. . . That’s what most people know about bonobos: they have a lot of sex. That’s not what’s interesting about them. The No. 1 reason they are interesting is that they don’t kill each other. . . . The chimps, it turned out, would only cooperate if they were teamed up with others of equal status. If you put them with subordinate or superior status chimps, they became intolerant. When you had equal-status chimps together on a test, they were able to solve conflicts of interest, negotiate successfully and recruit collaborators. But when we changed one simple thing, we’d crush their ability to cooperate. . . . Later, when we were in the Congo, we posed the same question to the bonobos. The piles of food were merged. No problem. Everyone shared. My doctoral thesis adviser at Harvard, Richard Wrangham, thinks this may be because chimpanzees evolved in a situation of food scarcity while bonobos developed in the giant salad bowl of the Congo basin where there was abundance.1
I remember the first time I heard about the differences between our two closest evolutionary relatives: chimpanzees and bonobos. I was listening to an episode of the Ask Science Mike podcast and he was trying to describe humanity’s proclivity for violent retaliation, explaining how our conceptions of reality could lead to the flourishing of our species . . . or extermination at our own hands. He humorously reported that, while chimpanzee tribes will go to war over just about anything (even more than humans), bonobos will instead share their resources and, when tensions grow beyond the ability of simple sharing, yes, will engage in social-sexual activities to release the anxiety.2
So what do bonobos have to do with the ongoing discussion of why, after all my family has been through, I stay in the church. What is it that brings me back, week after week, and even to pursue a second career in ministry? I’ve already spoken about how the shared story and community of the Church provides me the space to weep and to long, but it another gift I receive from engaging in this collective myth of the Body of Christ is the opportunity to serve.
Now, I recognize “service” is a loaded word that, for many of my fellow “exvangelicals” conjures up reminders of spiritual abuse, from the relatively light guilt we feel when an overworked pastor begs us to volunteer for this or that, to the burnt out who have seen their families drift apart due to church communities demanding too much time or exerting too much moral authority, to the deeply painful experiences of some people who have been emotionally or sexually used by a person in power. I get it.4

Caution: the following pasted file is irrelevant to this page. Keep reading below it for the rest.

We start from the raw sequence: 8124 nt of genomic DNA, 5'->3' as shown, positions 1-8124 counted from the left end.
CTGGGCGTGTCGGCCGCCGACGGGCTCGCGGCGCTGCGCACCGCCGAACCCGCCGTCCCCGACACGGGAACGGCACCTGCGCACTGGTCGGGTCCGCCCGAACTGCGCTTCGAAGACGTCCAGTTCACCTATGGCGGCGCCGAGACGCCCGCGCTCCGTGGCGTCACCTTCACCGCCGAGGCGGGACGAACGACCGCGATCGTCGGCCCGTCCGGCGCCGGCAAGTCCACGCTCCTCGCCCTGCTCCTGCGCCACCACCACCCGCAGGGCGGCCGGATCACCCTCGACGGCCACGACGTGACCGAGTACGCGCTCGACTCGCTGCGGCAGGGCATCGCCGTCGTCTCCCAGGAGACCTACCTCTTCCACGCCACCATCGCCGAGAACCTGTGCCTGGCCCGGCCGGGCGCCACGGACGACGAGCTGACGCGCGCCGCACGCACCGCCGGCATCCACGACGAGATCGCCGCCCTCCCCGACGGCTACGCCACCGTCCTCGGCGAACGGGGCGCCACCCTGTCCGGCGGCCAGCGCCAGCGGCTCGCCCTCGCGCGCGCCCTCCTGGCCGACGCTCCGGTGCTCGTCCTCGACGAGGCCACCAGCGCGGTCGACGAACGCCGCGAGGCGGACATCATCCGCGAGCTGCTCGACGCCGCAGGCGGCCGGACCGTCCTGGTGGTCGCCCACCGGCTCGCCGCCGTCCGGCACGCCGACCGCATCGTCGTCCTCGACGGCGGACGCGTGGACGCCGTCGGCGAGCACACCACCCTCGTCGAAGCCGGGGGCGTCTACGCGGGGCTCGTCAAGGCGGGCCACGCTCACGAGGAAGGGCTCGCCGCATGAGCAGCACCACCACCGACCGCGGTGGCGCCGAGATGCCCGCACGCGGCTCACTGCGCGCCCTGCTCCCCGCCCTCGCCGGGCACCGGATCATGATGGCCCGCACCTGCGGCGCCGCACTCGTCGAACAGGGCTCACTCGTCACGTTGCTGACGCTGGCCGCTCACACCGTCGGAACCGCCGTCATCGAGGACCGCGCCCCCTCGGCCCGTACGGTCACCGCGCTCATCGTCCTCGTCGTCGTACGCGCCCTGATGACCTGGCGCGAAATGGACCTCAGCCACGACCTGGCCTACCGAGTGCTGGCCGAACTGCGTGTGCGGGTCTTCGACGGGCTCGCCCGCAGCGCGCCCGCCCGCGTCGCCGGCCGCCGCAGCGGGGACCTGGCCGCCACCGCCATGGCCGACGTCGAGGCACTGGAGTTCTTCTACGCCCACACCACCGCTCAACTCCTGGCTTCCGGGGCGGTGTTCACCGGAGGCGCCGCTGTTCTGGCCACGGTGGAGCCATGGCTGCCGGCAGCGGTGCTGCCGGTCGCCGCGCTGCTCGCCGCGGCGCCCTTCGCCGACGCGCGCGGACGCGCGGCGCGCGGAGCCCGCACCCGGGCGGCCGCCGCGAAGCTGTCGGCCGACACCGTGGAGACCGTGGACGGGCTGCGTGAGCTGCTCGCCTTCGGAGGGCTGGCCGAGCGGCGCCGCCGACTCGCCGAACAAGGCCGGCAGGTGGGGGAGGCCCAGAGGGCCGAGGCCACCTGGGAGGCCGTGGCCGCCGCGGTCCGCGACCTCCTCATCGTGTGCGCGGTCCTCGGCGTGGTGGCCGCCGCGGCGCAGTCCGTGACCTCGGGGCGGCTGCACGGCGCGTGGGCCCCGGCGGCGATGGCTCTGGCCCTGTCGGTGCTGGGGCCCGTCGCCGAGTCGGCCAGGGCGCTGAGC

But that’s not what I’m talking about here and obviously is not what I’m thinking when I speak of the reasons I stay in the Church. What I want to pursue here is an idea of “service” as a sort of gravitational force that draws me back into community every time I begin to orbit away; a force drawing me to listen and then act on behalf of those whom I might normally expect to listen and serve me.
But especially, I want to think of service as a force that draws me through participation into an abundant view of reality–one that can help me be part of the ongoing manifestation of peace, wholeness, and holistic well-being in this world. Also known as the Kingdom of God.
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My doctoral thesis adviser at Harvard, Richard Wrangham, thinks this may be because chimpanzees evolved in a situation of food scarcity while bonobos developed in the giant salad bowl of the Congo basin where there was abundance.
Humans (and, it seems, our nearest relatives) are communal creatures whose societies function best when we serve each other’s interests selflessly, sharing our resources and drawing one another into safety nets of care. But this can be incredibly difficult when our society has evolved in an environment of scarcity where there is only so much to go around; when we believe the pie is finite and our personal slice expands or contracts based directly on our (or our government’s) generosity.
It can be difficult to imaginatively live in a world of abundance when our capitalist culture ingrains scarcity into our psyches from an early age, telling us we must always take care of ourselves and our own first.